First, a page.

Jay Clayton, the chairman of the U.S. Securities and Exchange Commission, has issued new remarks about the regulatory risks of launching an initial coin offering (ICO).
Speaking to Fox Business on Tuesday, Clayton commented that he "loves this technology" – but that said, he believes companies shouldn't ignore existing securities law, regardless of whether a token sale is conducted privately or publicly.
Notably, he highlighted how some companies are turning to the blockchain funding model after having issues trying to raise money through more common means, calling the trend "troubling."
Clayton said in the interview:
The SEC chair also repeated his argument that many of the tokens his agency has reviewed fall under the definition of a security.
"Many ICOs and many of the ones I've looked at specifically are securities," he told the network. "They are offerings of interest in an enterprise where the buyer of the ICO of the token, you can call it a token you can call it a security, is basically saying I'm investing with you with the promise of a future return."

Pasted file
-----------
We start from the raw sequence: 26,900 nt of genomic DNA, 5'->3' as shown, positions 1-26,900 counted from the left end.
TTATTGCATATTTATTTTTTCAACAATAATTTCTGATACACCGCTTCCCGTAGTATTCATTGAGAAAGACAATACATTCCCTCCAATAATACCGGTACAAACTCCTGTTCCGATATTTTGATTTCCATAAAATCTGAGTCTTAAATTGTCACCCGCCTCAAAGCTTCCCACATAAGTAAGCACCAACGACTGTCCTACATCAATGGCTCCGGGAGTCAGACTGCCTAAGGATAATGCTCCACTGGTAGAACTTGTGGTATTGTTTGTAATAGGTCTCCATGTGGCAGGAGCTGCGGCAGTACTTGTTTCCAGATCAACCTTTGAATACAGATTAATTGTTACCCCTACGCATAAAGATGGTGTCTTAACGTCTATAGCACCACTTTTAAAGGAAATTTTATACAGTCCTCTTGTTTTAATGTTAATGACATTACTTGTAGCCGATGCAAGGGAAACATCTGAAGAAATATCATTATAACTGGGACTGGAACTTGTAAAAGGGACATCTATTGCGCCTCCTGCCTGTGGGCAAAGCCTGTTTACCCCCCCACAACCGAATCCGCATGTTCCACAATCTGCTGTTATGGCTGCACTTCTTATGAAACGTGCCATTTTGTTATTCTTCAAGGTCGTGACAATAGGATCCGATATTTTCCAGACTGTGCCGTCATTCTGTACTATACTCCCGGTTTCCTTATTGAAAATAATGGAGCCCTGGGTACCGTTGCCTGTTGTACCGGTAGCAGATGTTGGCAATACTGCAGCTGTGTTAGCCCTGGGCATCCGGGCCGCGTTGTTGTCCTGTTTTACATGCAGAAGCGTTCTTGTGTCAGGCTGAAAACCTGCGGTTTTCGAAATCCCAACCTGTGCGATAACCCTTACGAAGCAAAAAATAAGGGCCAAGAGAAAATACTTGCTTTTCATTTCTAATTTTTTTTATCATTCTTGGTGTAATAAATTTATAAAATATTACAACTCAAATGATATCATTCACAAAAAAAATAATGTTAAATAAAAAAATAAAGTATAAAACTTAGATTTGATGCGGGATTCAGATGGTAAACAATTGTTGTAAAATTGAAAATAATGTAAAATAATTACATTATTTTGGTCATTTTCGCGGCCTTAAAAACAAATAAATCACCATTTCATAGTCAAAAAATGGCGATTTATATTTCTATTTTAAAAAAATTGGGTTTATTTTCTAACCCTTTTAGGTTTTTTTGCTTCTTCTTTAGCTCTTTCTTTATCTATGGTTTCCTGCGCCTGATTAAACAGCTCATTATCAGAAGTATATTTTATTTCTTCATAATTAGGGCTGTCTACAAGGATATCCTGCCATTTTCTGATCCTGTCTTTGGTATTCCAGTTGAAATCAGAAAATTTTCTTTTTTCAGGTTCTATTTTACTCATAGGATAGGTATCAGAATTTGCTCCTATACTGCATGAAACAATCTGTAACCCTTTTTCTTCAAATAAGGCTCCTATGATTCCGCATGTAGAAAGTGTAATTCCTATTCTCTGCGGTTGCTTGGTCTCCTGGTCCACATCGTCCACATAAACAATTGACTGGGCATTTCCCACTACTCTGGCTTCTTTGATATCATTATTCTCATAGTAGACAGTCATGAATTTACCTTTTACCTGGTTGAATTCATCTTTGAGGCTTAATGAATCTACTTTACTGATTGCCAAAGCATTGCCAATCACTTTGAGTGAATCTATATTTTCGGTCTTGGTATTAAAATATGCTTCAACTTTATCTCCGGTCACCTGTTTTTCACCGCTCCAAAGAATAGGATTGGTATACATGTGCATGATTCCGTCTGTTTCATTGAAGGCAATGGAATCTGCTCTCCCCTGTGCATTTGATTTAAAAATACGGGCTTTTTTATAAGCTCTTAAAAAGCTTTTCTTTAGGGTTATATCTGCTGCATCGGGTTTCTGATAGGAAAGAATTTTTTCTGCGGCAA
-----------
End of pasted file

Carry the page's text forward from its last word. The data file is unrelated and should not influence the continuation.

Ultimately, Clayton demurred when asked how the SEC would enforce its regulations, saying that there are both public and private solutions for violations of federal securities laws.
On the other hand, he had a message for firms looking to launch their own token sales: "We are watching."
Image Credit: Brookings Institute/Flickr
The leader in news and information on cryptocurrency, digital assets and the future of money, CoinDesk is an award-winning media outlet that strives for the highest journalistic standards and abides by a strict set of editorial policies. In November 2023, CoinDesk was acquired by Bullish group, owner of Bullish, a regulated, institutional digital assets exchange. Bullish group is majority owned by Block.one; both groups have interests in a variety of blockchain and digital asset businesses and significant holdings of digital assets, including bitcoin. CoinDesk operates as an independent subsidiary, and an editorial committee, chaired by a former editor-in-chief of The Wall Street Journal, is being formed to support journalistic integrity.